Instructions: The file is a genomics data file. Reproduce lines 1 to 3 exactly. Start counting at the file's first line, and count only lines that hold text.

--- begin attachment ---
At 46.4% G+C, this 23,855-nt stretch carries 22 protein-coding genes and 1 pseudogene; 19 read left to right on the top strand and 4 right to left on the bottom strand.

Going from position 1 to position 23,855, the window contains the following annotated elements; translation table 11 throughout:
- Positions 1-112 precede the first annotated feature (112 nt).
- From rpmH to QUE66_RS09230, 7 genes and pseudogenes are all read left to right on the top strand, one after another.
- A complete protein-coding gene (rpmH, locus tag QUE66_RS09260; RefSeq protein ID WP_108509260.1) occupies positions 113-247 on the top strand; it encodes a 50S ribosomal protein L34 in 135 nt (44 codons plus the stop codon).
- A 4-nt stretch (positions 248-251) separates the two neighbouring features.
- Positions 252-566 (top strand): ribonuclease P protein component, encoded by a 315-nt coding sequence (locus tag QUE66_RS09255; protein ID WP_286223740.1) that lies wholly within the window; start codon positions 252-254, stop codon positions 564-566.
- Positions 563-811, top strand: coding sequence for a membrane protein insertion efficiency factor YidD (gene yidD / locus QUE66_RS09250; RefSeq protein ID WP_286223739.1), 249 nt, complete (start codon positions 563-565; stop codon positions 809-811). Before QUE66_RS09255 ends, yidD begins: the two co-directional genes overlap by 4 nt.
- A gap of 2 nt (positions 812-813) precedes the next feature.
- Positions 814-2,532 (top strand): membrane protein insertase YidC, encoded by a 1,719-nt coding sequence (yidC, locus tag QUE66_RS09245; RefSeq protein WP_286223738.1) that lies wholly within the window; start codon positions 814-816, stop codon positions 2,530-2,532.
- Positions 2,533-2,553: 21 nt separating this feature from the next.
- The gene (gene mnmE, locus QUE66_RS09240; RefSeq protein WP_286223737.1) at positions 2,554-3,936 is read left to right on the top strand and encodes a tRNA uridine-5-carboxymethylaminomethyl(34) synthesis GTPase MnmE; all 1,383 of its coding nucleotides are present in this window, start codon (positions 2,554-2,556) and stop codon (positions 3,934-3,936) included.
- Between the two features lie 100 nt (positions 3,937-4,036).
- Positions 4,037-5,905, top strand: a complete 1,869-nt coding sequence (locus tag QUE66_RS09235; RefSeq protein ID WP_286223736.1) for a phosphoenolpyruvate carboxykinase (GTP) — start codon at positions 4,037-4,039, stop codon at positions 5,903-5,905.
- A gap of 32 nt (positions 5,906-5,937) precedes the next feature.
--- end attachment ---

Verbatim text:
At 46.4% G+C, this 23,855-nt stretch carries 22 protein-coding genes and 1 pseudogene; 19 read left to right on the top strand and 4 right to left on the bottom strand.

Going from position 1 to position 23,855, the window contains the following annotated elements; translation table 11 throughout:
- Positions 1-112 precede the first annotated feature (112 nt).